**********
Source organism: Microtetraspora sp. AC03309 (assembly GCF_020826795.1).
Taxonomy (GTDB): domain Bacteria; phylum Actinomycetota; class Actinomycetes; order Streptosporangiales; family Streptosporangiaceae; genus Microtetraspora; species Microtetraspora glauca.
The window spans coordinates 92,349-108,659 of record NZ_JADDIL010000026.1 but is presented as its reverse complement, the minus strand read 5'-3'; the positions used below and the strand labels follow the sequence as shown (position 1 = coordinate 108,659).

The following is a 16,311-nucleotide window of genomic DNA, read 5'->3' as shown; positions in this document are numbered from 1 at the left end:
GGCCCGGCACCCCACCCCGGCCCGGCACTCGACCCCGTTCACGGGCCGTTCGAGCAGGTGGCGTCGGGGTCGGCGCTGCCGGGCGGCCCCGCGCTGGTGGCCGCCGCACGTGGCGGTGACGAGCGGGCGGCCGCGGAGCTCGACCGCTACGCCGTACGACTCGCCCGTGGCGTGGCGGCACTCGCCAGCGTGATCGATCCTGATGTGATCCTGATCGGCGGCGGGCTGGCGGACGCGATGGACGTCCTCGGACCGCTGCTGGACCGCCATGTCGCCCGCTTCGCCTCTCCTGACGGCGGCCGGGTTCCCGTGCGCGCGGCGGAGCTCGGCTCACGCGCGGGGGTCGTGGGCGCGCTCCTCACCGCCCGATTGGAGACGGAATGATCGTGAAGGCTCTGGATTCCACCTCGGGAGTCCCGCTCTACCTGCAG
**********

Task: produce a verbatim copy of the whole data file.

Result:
Source organism: Microtetraspora sp. AC03309 (assembly GCF_020826795.1).
Taxonomy (GTDB): domain Bacteria; phylum Actinomycetota; class Actinomycetes; order Streptosporangiales; family Streptosporangiaceae; genus Microtetraspora; species Microtetraspora glauca.
The window spans coordinates 92,349-108,659 of record NZ_JADDIL010000026.1 but is presented as its reverse complement, the minus strand read 5'-3'; the positions used below and the strand labels follow the sequence as shown (position 1 = coordinate 108,659).

The following is a 16,311-nucleotide window of genomic DNA, read 5'->3' as shown; positions in this document are numbered from 1 at the left end:
GGCCCGGCACCCCACCCCGGCCCGGCACTCGACCCCGTTCACGGGCCGTTCGAGCAGGTGGCGTCGGGGTCGGCGCTGCCGGGCGGCCCCGCGCTGGTGGCCGCCGCACGTGGCGGTGACGAGCGGGCGGCCGCGGAGCTCGACCGCTACGCCGTACGACTCGCCCGTGGCGTGGCGGCACTCGCCAGCGTGATCGATCCTGATGTGATCCTGATCGGCGGCGGGCTGGCGGACGCGATGGACGTCCTCGGACCGCTGCTGGACCGCCATGTCGCCCGCTTCGCCTCTCCTGACGGCGGCCGGGTTCCCGTGCGCGCGGCGGAGCTCGGCTCACGCGCGGGGGTCGTGGGCGCGCTCCTCACCGCCCGATTGGAGACGGAATGATCGTGAAGGCTCTGGATTCCACCTCGGGAGTCCCGCTCTACCTGCAG